Thursday, August 19, 1999

Dana Ireland Trial

Pauline says prison
drug debt, brother’s
plight led to ‘story’

By Dana Williams


HILO -- Frank Pauline Jr. said he was overwhelmed by drug debt at Halawa prison, and one of his brothers was facing a drug charge on the Big Island.

Pauline wanted to make a deal with police and prosecutors so he could be moved and charges against his brother could be reduced.

So he told investigators that he had information about the murder of Dana Ireland.

That was Pauline's testimony yesterday before a Hilo jury. Pauline is charged in the Christmas Eve 1991 murder, sexual assault and kidnapping of Ireland.

Judge Riki May Amano's courtroom was packed with spectators yesterday as Pauline took the stand in his own defense. Pauline told the jury he was 27, then gave his date of birth as April 27, 1973. Later he said he was 26 years old.

"Frank, did you murder or rape Dana Ireland?" defense attorney Clifford Hunt asked.

"No, I didn't," Pauline answered.

Pauline said he bought drugs while he was an inmate at Halawa prison, promising dealers he would pay them later. But when the time came to pay, Pauline didn't have any money.

He said he called his mother and other family members and lied to them, telling them a relative had purchased drugs in prison and told dealers Pauline would pay. He asked for money, but his family had no money to give him.

He called his brother John Gonsalves.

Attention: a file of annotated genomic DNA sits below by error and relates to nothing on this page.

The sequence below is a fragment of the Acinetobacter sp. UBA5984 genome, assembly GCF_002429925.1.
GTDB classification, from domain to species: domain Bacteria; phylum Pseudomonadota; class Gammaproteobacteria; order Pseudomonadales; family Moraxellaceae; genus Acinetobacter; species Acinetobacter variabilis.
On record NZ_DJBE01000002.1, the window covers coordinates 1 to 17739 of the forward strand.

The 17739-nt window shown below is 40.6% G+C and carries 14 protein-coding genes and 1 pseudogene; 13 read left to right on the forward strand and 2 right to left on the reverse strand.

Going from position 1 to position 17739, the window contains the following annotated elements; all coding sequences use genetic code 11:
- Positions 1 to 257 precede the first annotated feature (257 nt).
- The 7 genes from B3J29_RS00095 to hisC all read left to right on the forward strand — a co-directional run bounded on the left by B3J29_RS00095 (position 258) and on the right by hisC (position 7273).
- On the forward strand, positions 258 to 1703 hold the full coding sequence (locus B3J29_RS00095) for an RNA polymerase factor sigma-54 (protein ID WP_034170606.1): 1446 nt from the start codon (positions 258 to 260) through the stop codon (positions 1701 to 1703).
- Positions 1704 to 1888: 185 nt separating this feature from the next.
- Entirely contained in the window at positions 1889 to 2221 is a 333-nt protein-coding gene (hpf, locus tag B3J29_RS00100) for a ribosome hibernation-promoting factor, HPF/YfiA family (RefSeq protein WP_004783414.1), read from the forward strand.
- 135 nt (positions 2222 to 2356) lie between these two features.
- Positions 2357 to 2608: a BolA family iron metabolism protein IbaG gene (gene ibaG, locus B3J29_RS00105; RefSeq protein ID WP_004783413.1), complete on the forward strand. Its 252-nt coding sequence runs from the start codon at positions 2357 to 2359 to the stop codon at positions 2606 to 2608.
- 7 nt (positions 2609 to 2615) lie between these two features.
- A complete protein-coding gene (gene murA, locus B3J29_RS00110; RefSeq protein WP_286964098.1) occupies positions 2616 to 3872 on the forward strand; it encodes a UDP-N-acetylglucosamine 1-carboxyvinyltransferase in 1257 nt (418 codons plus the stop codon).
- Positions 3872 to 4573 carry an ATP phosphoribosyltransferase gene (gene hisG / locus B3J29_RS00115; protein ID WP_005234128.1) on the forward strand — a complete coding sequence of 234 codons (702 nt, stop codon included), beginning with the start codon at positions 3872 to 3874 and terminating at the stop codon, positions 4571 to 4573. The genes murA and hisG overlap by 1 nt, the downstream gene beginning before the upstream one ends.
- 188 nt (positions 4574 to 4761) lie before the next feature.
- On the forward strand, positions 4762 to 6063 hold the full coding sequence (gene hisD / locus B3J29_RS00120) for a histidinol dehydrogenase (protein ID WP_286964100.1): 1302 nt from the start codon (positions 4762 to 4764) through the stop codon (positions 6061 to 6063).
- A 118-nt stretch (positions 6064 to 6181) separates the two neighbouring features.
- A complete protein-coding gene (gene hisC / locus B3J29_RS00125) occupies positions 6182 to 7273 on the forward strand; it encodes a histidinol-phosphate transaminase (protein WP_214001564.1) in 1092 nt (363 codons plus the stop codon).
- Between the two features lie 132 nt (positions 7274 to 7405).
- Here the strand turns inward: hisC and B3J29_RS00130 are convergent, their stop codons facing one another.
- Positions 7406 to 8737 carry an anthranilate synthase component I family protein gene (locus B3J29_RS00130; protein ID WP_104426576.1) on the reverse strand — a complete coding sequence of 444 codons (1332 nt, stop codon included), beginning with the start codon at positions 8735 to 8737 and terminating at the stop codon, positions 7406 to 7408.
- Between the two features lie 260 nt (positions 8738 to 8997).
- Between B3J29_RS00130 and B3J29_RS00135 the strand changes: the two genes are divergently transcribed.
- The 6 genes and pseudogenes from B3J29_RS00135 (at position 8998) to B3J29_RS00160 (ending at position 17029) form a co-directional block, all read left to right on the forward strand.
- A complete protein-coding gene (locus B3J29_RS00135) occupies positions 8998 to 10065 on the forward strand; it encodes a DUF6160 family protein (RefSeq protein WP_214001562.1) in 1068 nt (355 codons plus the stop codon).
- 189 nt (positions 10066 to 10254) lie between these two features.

"Somehow the case of the Ireland case came up," Pauline said. He said Gonsalves suggested that if Pauline talked to police about Ireland, it would help both of them. Gonsalves was facing charges of conspiracy to promote a dangerous drug in the first degree.

He said Gonsalves gave him the name of a psychic, and asked him to contact the man. The psychic told Pauline his life was in danger, and also suggested he talk to police about the Ireland case.

Pauline said he only knew what he had heard about the case from the media and from people gossiping in the neighborhood. Pauline is from the Hawaiian Beaches area, a few miles from where Ireland was found.

"He asked me if I was involved in any way. I told him, 'You one psychic, you cannot tell I wasn't involved?' " Pauline said.

After thinking about it for a while, the psychic came up with the name of one of Pauline's relatives, then mentioned the names of Albert Ian and Shawn Schweitzer, Pauline said. Pauline said he told the psychic he knew of the Schweitzers, and he remembered their Volkswagen bug had been smashed.

He said during the holiday season, the Schweitzers came to the Pauline residence and talked to another of his brothers, asking if the brother could help fix the car.

Pauline said as he was remembering this in 1994, he thought, "Oh, I can make up one story." The psychic told him that if he talked to police about the Ireland murder, his brother could get help on the drug charges.

He said his brother told him "the worst can happen to you boy, is they're going to give you perjury. They're not going to put you in for murder."

As the youngest boy in the family, Pauline said he was always willing to fight for his relatives.

"So what, you was like the pit bull?" Hunt asked.

"I wouldn't say that. I would say the idiot from the family," Pauline answered.

Pauline said he talked to Detective Steven Guillermo about the Ireland case, although he was worried about what the other inmates at Halawa would say.

Pauline said he made up a story about the murder when Guillermo came to interview him.

Earlier in the trial, Guillermo testified that Pauline said he couldn't remember details of the attack because he was high on drugs.

"The truth is, I couldn't remember because I wasn't there," Pauline said. "My story wasn't all put together, put it that way."

Direct examination will continue when court reconvenes Monday, followed by cross-examination by prosecutors.

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